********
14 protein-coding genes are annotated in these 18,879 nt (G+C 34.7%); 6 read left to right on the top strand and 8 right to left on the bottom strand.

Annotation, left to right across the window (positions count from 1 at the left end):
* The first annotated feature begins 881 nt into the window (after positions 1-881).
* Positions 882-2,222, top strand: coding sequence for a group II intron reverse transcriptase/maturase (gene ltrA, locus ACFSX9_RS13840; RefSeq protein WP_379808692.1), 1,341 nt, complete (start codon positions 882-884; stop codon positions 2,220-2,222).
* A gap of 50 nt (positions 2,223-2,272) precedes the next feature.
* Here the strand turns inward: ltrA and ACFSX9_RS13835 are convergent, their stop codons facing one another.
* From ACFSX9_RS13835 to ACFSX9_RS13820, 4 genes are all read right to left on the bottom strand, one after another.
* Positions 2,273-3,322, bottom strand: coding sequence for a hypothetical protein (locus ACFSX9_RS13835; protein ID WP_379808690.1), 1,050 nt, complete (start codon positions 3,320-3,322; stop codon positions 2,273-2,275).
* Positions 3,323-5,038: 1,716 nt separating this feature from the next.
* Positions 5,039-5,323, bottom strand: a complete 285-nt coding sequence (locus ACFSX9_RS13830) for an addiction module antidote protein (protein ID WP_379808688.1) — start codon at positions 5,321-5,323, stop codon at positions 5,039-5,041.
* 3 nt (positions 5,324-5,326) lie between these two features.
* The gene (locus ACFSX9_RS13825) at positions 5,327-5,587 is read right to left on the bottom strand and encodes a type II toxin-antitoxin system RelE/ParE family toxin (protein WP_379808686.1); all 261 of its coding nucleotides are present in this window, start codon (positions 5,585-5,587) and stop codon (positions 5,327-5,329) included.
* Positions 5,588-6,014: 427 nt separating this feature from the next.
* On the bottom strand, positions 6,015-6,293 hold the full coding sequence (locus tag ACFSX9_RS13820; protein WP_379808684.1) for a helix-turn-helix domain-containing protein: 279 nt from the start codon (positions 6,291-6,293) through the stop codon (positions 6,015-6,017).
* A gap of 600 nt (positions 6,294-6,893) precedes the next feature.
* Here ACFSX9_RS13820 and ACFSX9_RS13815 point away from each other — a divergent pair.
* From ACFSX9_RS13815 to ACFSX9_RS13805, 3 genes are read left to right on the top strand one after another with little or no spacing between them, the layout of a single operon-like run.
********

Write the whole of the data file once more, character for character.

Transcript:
14 protein-coding genes are annotated in these 18,879 nt (G+C 34.7%); 6 read left to right on the top strand and 8 right to left on the bottom strand.

Annotation, left to right across the window (positions count from 1 at the left end):
* The first annotated feature begins 881 nt into the window (after positions 1-881).
* Positions 882-2,222, top strand: coding sequence for a group II intron reverse transcriptase/maturase (gene ltrA, locus ACFSX9_RS13840; RefSeq protein WP_379808692.1), 1,341 nt, complete (start codon positions 882-884; stop codon positions 2,220-2,222).
* A gap of 50 nt (positions 2,223-2,272) precedes the next feature.
* Here the strand turns inward: ltrA and ACFSX9_RS13835 are convergent, their stop codons facing one another.
* From ACFSX9_RS13835 to ACFSX9_RS13820, 4 genes are all read right to left on the bottom strand, one after another.
* Positions 2,273-3,322, bottom strand: coding sequence for a hypothetical protein (locus ACFSX9_RS13835; protein ID WP_379808690.1), 1,050 nt, complete (start codon positions 3,320-3,322; stop codon positions 2,273-2,275).
* Positions 3,323-5,038: 1,716 nt separating this feature from the next.
* Positions 5,039-5,323, bottom strand: a complete 285-nt coding sequence (locus ACFSX9_RS13830) for an addiction module antidote protein (protein ID WP_379808688.1) — start codon at positions 5,321-5,323, stop codon at positions 5,039-5,041.
* 3 nt (positions 5,324-5,326) lie between these two features.
* The gene (locus ACFSX9_RS13825) at positions 5,327-5,587 is read right to left on the bottom strand and encodes a type II toxin-antitoxin system RelE/ParE family toxin (protein WP_379808686.1); all 261 of its coding nucleotides are present in this window, start codon (positions 5,585-5,587) and stop codon (positions 5,327-5,329) included.
* Positions 5,588-6,014: 427 nt separating this feature from the next.
* On the bottom strand, positions 6,015-6,293 hold the full coding sequence (locus tag ACFSX9_RS13820; protein WP_379808684.1) for a helix-turn-helix domain-containing protein: 279 nt from the start codon (positions 6,291-6,293) through the stop codon (positions 6,015-6,017).
* A gap of 600 nt (positions 6,294-6,893) precedes the next feature.
* Here ACFSX9_RS13820 and ACFSX9_RS13815 point away from each other — a divergent pair.
* From ACFSX9_RS13815 to ACFSX9_RS13805, 3 genes are read left to right on the top strand one after another with little or no spacing between them, the layout of a single operon-like run.